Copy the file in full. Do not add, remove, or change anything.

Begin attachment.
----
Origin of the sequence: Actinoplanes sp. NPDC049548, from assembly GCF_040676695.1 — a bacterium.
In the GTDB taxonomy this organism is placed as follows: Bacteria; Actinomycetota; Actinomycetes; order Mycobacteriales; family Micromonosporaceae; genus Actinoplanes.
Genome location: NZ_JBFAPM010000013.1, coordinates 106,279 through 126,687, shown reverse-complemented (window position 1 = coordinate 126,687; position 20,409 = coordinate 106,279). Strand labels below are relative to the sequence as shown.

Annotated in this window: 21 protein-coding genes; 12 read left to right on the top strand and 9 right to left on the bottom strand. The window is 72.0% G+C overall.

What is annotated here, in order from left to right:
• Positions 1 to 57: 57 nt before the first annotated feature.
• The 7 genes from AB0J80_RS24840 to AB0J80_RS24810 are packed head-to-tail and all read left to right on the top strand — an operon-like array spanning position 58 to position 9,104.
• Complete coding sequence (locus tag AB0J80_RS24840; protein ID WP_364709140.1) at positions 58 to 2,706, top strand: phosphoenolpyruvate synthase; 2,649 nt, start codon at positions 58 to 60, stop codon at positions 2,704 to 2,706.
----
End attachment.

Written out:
Origin of the sequence: Actinoplanes sp. NPDC049548, from assembly GCF_040676695.1 — a bacterium.
In the GTDB taxonomy this organism is placed as follows: Bacteria; Actinomycetota; Actinomycetes; order Mycobacteriales; family Micromonosporaceae; genus Actinoplanes.
Genome location: NZ_JBFAPM010000013.1, coordinates 106,279 through 126,687, shown reverse-complemented (window position 1 = coordinate 126,687; position 20,409 = coordinate 106,279). Strand labels below are relative to the sequence as shown.

Annotated in this window: 21 protein-coding genes; 12 read left to right on the top strand and 9 right to left on the bottom strand. The window is 72.0% G+C overall.

What is annotated here, in order from left to right:
• Positions 1 to 57: 57 nt before the first annotated feature.
• The 7 genes from AB0J80_RS24840 to AB0J80_RS24810 are packed head-to-tail and all read left to right on the top strand — an operon-like array spanning position 58 to position 9,104.
• Complete coding sequence (locus tag AB0J80_RS24840; protein ID WP_364709140.1) at positions 58 to 2,706, top strand: phosphoenolpyruvate synthase; 2,649 nt, start codon at positions 58 to 60, stop codon at positions 2,704 to 2,706.